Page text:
Mapping the Earth’s magnetic field – to find oil, track storms or probe the planet’s interior – typically requires expensive satellites.
University of California, Berkeley, physicists have now come up with a much cheaper way to measure the Earth’s magnetic field using only a ground-based laser.
The method involves exciting sodium atoms in a layer 90 kilometers (60 miles) above the surface and measuring the light they give off.
“Normally, the laser makes the sodium atom fluoresce,” said Dmitry Budker, UC Berkeley professor of physics. “But if you modulate the laser light, when the modulation frequency matches the spin precession of the sodium atoms, the brightness of the spot changes.”
Because the local magnetic field determines the frequency at which the atoms precess, this allows someone with a ground-based laser to map the magnetic field anywhere on Earth.
Budker and three current and former members of his laboratory, as well as colleagues with the European Southern Observatory (ESO), lay out their technique in a paper appearing online this week in the journal Proceedings of the National Academy of Sciences.
Various satellites, ranging from the Geostationary Operational Environmental Satellites, or GOES, to an upcoming European mission called SWARM, carry instruments to measure the Earth’s magnetic field, providing data to companies searching for oil or minerals, climatologists tracking currents in the atmosphere and oceans, geophysicists studying the planet’s interior and scientists tracking space weather.
Ground-based measurements, however, can avoid several problems associated with satellites, Budker said. Because these spacecraft are moving at high speed, it’s not always possible to tell whether a fluctuation in the magnetic field strength is real or a result of the spacecraft having moved to a new location. Also, metal and electronic instruments aboard the craft can affect magnetic field measurements.
“A ground-based remote sensing system allows you to measure when and where you want and avoids problems of spatial and temporal dependence caused by satellite movement,” he said. “Initially, this is going to be competitive with the best satellite measurements, but it could be improved drastically.”
Laser guide stars
The idea was sparked by a discussion Budker had with a colleague about of the lasers used by many modern telescopes to remove the twinkle from stars caused by atmospheric disturbance. That technique, called laser guide star adaptive optics, employs lasers to excite sodium atoms deposited in the upper atmosphere by meteorites. Once excited, the atoms fluoresce, emitting light that mimics a real star. Telescopes with such a laser guide star, including the Very Large Telescope in Chile and the Keck telescopes in Hawaii, adjust their “rubber mirrors” to cancel the laser guide star’s jiggle, and thus remove the jiggle for all nearby stars.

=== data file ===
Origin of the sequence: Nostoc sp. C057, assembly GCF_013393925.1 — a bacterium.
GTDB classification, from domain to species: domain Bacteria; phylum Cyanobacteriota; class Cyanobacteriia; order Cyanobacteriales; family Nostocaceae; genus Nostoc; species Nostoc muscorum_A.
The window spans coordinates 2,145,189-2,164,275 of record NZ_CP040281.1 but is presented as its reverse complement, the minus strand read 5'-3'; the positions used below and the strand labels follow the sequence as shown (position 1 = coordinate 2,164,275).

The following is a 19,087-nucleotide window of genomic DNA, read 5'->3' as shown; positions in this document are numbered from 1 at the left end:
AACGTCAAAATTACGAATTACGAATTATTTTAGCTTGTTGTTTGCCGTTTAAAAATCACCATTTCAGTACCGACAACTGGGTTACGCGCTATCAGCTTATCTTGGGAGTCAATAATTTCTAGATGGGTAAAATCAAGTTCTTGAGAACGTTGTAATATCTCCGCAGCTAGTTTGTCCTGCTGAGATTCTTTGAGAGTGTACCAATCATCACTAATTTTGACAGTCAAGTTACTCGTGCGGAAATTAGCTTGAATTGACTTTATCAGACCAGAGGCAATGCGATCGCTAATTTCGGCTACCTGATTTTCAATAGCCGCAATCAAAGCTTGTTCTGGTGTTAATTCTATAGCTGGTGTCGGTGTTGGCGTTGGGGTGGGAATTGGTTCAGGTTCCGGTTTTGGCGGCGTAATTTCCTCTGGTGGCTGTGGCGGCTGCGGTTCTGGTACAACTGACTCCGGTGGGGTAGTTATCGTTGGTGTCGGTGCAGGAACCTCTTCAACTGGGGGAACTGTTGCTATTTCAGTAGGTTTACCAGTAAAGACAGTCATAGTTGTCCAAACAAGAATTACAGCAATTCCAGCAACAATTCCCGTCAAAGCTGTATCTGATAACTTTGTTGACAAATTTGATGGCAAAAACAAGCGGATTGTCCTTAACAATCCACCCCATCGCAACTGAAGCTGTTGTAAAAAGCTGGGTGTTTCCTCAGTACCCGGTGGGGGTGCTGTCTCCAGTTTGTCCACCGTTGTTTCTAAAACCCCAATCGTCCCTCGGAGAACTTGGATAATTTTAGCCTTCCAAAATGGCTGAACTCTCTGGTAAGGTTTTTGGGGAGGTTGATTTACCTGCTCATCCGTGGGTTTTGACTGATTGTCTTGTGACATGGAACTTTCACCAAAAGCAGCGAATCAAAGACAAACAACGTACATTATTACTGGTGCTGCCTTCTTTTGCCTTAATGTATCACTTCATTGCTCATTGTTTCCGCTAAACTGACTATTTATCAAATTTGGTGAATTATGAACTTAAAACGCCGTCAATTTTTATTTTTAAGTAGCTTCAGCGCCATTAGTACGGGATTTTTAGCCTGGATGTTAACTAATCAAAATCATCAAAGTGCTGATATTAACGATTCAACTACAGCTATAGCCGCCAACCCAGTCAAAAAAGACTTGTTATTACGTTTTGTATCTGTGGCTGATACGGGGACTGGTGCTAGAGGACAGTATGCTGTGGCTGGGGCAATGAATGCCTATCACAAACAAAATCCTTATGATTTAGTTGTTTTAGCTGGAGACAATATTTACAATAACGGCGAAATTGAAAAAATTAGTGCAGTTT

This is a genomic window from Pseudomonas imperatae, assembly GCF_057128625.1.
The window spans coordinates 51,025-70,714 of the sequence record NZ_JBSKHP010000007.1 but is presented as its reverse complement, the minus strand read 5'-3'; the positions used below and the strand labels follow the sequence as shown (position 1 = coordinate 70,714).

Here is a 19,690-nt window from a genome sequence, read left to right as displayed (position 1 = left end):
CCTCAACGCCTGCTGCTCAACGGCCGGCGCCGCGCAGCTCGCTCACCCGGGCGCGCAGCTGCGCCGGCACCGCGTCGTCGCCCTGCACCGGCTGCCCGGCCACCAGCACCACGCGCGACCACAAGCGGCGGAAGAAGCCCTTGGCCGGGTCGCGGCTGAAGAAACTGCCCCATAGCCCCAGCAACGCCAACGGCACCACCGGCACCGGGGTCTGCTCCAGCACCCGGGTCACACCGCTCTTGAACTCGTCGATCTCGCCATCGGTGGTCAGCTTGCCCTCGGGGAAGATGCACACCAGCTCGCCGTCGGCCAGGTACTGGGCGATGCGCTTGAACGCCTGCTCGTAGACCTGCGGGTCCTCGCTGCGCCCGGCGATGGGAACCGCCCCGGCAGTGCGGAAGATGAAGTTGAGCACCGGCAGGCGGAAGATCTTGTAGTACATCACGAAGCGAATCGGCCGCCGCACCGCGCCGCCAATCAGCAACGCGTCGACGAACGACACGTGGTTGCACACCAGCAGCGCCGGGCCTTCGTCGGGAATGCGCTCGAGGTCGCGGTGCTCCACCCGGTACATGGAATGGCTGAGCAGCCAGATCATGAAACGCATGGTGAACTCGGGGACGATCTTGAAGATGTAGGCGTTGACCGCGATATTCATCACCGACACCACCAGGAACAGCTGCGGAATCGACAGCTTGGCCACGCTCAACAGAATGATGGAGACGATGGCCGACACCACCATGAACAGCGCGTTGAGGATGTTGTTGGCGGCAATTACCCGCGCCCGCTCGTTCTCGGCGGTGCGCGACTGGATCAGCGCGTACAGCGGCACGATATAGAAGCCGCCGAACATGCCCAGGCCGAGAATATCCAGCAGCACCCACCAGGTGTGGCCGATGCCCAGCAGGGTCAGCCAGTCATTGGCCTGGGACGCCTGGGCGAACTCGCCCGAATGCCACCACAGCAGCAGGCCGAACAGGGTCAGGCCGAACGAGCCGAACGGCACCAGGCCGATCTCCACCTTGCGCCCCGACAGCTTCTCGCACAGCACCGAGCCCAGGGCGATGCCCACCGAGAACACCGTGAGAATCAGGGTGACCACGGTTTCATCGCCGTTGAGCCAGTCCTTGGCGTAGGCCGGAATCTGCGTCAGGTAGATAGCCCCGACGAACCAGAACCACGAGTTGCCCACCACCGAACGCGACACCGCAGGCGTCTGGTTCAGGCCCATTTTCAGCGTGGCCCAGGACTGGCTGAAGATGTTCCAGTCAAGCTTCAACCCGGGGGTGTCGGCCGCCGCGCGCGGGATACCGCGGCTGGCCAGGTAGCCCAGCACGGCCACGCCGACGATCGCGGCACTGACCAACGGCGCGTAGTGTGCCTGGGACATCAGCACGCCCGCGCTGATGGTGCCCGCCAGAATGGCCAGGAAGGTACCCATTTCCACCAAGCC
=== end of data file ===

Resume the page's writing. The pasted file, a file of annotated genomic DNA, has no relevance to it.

It is well known that these sodium atoms are affected by the Earth’s magnetic field. Budker, who specializes in extremely precise magnetic-field measurements, realized that you could easily determine the local magnetic field by exciting the atoms with a pulsed or modulated laser of the type used in guide stars. The method is based on the fact that the electron spin of each sodium atom precesses like a top in the presence of a magnetic field. Hitting the atom with light pulses at just the right frequency will cause the electrons to flip, affecting the way the atoms interact with light.
“It suddenly struck me that what we do in my lab with atomic magnetometers we can do with atoms freely floating in the sky,” he said.
Budker’s former post-doctoral fellow James Higbie ‑ now an assistant professor of physics and astronomy at Bucknell University – conducted laboratory measurements and computer simulations confirming that the effects of a modulated laser could be detected from the ground by a small telescope. He was assisted by Simon M. Rochester, who received his Ph.D. in physics from UC Berkeley last year under Budker’s direction and is now running a start-up consulting company, Rochester Scientific; and current post-doctoral fellow Brian Patton.
Portable laser magnetometers
In practice, a 20- to 50-watt laser ‑ small enough to load on a truck or boat ‑ tuned to the orange sodium line (589 nanometer wavelength) would shine polarized light into the 10 kilometer-thick (approximately five miles) sodium layer in the mesosphere, which is about 90 kilometers overhead. The frequency with which the laser light is modulated or pulsed would be shifted slightly around this wavelength to stimulate a spin flip.
The decrease or increase in brightness when the modulation is tuned to a “sweet spot” determined by the magnitude of the magnetic field could be as much as 10 percent of the typical fluorescence, Budker said. The spot itself would be too faint to see with the naked eye, but the brightness change could easily be measured by a small telescope.
“This is such a simple idea, I thought somebody must have thought of it before,” Budker said.
He was right. William Happer, a physicist who pioneered spin-polarized spectroscopy and the sodium laser guide stars, had thought of the idea, but had never published it.
“I was very, very happy to hear that, because I felt there may be a flaw in the idea, or that it had already been published,” Budker said.
While Budker’s lab continues its studies of how spin-polarized sodium atoms emit and absorb light, Budker’s co-authors Ronald Holzlöhner and Domenico Bonaccini Calia of the ESO in Garching, Germany, are building a 20-watt modulated laser for the Very Large Array in Chile that can be used to test the theory.
The work was supported by NGA NURI, the University Research Initiatives program of the National Geospatial-Intelligence Agency, which is part of the Department of Defense.
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